How to Be Safe in Ice and Snow
Your dream finally came true . . . it was announced on the radio and on TV . . . it's a snow day! School's closed for the whole day, and that means it's time for one thing: going outside to have fun in the snow. Or maybe you're getting ready go on a family skiing trip.
Whatever the case, winter is a really fun time of year — it's great to have snowball fights, build snowmen, and construct igloos.
But while you're out having fun, you have to know how to be safe. When it's cold outside and you're not prepared, you can feel uncomfortable or even downright rotten. Lucky for you, learning how to stay safe is a breeze — even when puddles start to freeze!
Love Those Layers
Dressing in layers is the best way to stay warm and toasty in the cold, because you can start out with lots of clothes to keep you warm and then peel them off once you start to heat up.
Depending on where you live and how cold it is, some kids may need more layers, some less. But if you're in doubt, go for more layers to start — they can always come off later. (Whatever you do, always leave your coat on — that's one layer that should stay!)
For your top half, start by putting on a long-sleeved undershirt (thermal or woolen). Then put on a turtleneck, one or two shirts, a sweater, and a coat. If you can, pick out clothes that are made of fabrics other than cotton, because cotton doesn't keep you very warm.
For your bottom half, put on long underwear first (thermal or woolen), then pull on a pair of heavy pants. Try to avoid jeans or light cotton pants (like khakis), because they won't keep you very warm. They will actually make your legs and behind colder if you fall down and get wet. Waterproof pants (like ski pants) are best.
Finish up with heavy socks and waterproof boots. If you're going to be doing a lot of trekking around, you'll want to wear boots that have good treads for keeping you steady on snowy and icy areas.
Grab That Hat
You're all bundled up and ready to go, but are you forgetting something? Pull a hat onto your head! You'll stay much warmer with a hat than without one — tons of body heat escapes right from your head. Scarves, facemasks, and earmuffs are also great at covering you up so you'll stay comfortable longer.
And don't forget mittens or gloves — the waterproof kind are best if you know you'll be playing around a lot in the snow. Keeping your hands warm and dry is important because fingers are very sensitive to the cold.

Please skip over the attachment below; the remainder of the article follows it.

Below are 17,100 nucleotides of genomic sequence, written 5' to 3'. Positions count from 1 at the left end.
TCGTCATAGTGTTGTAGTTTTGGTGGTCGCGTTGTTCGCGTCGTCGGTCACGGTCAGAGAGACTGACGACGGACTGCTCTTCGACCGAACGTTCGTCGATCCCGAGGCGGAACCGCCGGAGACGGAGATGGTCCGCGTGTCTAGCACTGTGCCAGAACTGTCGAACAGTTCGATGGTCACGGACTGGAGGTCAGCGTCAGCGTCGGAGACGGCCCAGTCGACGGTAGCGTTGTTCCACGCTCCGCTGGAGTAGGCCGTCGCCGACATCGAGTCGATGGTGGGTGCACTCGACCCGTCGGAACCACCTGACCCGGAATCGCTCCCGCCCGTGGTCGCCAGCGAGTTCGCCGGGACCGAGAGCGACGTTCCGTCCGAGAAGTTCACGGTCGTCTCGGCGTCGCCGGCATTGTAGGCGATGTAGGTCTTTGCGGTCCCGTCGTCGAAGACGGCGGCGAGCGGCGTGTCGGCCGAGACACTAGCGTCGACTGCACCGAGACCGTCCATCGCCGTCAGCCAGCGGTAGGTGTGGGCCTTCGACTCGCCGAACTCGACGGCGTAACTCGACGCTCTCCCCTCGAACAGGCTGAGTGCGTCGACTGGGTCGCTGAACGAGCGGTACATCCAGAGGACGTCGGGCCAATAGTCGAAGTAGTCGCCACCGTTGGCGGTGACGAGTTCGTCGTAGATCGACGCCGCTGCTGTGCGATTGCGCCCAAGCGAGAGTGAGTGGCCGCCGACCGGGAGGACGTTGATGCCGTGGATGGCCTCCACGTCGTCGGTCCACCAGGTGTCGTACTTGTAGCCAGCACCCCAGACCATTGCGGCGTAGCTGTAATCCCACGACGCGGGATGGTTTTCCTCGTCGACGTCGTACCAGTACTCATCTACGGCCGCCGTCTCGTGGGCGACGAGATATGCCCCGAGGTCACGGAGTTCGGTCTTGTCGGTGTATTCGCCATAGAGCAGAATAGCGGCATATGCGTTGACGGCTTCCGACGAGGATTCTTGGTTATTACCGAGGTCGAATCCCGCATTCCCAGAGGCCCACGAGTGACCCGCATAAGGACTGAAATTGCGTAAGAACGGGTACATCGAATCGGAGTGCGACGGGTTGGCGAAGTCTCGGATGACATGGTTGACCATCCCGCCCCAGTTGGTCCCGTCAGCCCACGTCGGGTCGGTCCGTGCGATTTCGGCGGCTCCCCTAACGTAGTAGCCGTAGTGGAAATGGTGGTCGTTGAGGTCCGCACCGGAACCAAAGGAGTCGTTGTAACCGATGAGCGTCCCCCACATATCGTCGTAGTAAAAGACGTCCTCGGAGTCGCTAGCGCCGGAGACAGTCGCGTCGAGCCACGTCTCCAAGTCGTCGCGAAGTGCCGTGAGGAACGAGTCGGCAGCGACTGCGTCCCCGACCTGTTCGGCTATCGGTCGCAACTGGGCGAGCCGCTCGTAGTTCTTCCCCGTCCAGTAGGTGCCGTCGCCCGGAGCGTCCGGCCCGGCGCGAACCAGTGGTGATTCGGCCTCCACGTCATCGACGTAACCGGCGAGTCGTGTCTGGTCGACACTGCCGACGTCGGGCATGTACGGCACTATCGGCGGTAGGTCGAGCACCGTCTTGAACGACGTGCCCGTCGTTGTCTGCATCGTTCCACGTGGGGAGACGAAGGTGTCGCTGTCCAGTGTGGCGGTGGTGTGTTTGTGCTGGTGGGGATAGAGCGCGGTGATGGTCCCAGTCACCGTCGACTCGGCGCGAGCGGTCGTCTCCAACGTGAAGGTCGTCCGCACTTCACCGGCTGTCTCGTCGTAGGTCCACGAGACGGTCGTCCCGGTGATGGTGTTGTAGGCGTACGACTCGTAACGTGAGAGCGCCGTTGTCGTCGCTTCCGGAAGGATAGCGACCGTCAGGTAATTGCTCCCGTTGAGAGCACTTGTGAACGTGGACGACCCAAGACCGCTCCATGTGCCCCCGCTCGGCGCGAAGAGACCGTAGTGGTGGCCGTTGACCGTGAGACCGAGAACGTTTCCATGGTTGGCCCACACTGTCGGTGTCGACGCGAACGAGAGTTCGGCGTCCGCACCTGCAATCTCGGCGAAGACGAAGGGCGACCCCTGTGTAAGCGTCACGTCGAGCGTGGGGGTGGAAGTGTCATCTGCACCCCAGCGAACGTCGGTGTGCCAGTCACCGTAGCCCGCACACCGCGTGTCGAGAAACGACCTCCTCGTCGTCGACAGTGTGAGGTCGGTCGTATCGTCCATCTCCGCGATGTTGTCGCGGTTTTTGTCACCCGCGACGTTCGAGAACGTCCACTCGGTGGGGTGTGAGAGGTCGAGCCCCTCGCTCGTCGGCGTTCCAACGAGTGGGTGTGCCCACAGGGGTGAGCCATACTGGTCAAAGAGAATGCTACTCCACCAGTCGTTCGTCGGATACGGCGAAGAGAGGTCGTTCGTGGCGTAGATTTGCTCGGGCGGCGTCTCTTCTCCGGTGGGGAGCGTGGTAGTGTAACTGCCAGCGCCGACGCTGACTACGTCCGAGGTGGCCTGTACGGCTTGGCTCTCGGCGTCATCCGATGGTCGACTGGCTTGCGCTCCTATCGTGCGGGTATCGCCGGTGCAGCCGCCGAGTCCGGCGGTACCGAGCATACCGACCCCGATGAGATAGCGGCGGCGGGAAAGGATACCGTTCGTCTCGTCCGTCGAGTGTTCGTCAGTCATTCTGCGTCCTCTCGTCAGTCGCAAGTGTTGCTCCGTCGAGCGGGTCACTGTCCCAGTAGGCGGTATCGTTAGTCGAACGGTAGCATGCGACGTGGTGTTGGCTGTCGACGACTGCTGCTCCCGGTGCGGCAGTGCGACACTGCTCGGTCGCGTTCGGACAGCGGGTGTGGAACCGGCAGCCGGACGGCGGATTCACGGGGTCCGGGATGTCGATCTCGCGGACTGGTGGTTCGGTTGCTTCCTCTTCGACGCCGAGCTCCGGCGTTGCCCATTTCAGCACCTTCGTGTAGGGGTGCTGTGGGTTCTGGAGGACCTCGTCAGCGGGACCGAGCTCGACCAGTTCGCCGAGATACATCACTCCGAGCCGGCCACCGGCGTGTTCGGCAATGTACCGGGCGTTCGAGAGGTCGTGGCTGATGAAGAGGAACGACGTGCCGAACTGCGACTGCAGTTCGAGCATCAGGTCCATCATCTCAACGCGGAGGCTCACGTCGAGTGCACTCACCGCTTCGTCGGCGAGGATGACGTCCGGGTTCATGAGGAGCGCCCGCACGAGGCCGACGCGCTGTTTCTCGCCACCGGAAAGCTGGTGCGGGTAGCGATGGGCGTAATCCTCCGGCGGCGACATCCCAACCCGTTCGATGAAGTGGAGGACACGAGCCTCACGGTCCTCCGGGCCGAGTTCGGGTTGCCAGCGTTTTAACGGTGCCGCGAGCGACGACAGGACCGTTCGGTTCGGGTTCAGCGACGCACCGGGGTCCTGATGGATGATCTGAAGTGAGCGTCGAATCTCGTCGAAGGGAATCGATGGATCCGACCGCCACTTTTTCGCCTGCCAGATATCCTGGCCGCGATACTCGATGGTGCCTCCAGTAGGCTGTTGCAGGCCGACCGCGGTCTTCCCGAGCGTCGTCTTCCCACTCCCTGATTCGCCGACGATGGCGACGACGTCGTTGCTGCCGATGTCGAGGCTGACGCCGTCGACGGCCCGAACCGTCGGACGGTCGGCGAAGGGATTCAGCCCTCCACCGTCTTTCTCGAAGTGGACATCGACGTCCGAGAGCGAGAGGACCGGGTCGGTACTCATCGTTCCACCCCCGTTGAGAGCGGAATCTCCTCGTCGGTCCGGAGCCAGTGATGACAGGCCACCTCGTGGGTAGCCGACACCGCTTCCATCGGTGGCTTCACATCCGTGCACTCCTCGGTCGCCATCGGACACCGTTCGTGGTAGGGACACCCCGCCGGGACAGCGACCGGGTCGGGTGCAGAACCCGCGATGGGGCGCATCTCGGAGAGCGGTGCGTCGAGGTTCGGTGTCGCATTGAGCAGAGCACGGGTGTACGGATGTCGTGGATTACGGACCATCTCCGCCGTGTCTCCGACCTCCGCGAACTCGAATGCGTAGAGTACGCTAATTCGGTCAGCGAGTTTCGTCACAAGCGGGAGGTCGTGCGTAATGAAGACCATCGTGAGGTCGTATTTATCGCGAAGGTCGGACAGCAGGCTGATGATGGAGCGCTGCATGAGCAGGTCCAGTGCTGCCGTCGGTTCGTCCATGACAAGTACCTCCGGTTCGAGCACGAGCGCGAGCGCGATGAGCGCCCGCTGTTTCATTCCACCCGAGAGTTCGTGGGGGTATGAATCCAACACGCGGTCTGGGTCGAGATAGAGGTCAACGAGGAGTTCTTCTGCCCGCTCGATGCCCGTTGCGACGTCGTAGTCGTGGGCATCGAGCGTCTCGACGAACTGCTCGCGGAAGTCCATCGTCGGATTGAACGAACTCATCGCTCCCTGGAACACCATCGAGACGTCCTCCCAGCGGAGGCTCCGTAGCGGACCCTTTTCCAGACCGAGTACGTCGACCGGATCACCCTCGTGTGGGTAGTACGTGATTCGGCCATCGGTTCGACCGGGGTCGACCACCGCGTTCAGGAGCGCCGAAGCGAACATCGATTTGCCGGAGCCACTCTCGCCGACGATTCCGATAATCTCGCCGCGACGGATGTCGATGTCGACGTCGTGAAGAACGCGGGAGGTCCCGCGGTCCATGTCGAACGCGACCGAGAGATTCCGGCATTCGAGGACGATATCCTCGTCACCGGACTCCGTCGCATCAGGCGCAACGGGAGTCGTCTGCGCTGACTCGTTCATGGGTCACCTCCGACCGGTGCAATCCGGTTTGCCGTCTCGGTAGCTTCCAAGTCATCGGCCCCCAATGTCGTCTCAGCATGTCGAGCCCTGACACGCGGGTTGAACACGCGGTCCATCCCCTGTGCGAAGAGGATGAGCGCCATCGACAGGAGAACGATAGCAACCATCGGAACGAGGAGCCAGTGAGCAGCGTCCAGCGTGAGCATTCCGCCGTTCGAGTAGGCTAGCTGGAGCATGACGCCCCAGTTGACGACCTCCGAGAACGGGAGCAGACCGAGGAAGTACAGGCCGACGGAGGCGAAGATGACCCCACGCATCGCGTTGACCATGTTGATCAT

Sounds like advice for hot weather, not cold weather, right? Well, the truth is that it's good advice for both kinds of weather. When you're outside in the cold and breathing hard, you lose a lot of your body's water through your breath. And the best way to get that water back is to drink up!
Warm drinks and soups keep you hydrated and heat up your insides when it's cold outside. Plus, stopping to have something warm to drink has two other bonuses: first, it makes you go inside and get warm for a few minutes while you're drinking; and second, it makes you go inside and get warm for a few minutes while you're using the bathroom later!
Take It Easy
Sometimes if you're out having fun, it's easy to forget to pay attention to your body. But if your body temperature drops even 4 or 5 degrees while you're outside, it can make you feel crummy.
That's why you need to be alert to your body's signals. If you're starting to shiver or your teeth are chattering, it's a message from your body that you need to head inside. And if you ever feel dizzy or weak, those are sure signs that you have to take it easy indoors for a while.
Keeping an eye on other kids can help make things safe. If it looks like a friend is shivering and really cold, suggest that you take a break inside together. You can both warm up while playing a game or watching TV and then head back outside for more fun.
Fight the Bite
If you're outside on a very cold day and you're not wearing enough protective clothing, you could be in danger of getting frostbite. Frostbite is when the body's tissues freeze, and it usually happens to skin that is exposed (like your face or your ears) or to parts of the body like your fingers or toes.
If you're playing it safe in the cold — by wearing heavy clothes, socks, and mittens, and by taking breaks inside when you think you need them — you probably won't have any problem with frostbite.
But if you're ever outside and you can't feel your fingers, toes, cheeks, ears, or nose, it may be a sign of frostbite. (Even if it's not frostbite, it's a sign that you should head inside anyway.) Sometimes frostbite can make these body parts hurt or feel hard when you touch them; it can also make the skin on these parts look glossy (shiny) or pale. If you think even for a second that you might have frostbite, go indoors and tell an adult right away.
Once you're inside, an adult should call your doctor. In the meantime, wiggle the part as much as you can — this will make more blood go to the area. If it's possible, hold the part against another area of your body that's warm — like holding your fingers on your stomach, for example.
Finally, if you ever think you have frostbite, never stick the frostbitten part in hot water or hold something hot against it. Putting the part in warm water is OK — just be sure you have an adult check the temperature first.
Keeping safe in the winter is easy to do, once you know how. You want your snow day and other cold days to be the most fun they can be, so put on those layers, wear your hat and gloves, have something warm to drink, and head out for the biggest snowball championship ever!
Note: All information is for educational purposes only. For specific medical advice, diagnoses, and treatment, consult your doctor.
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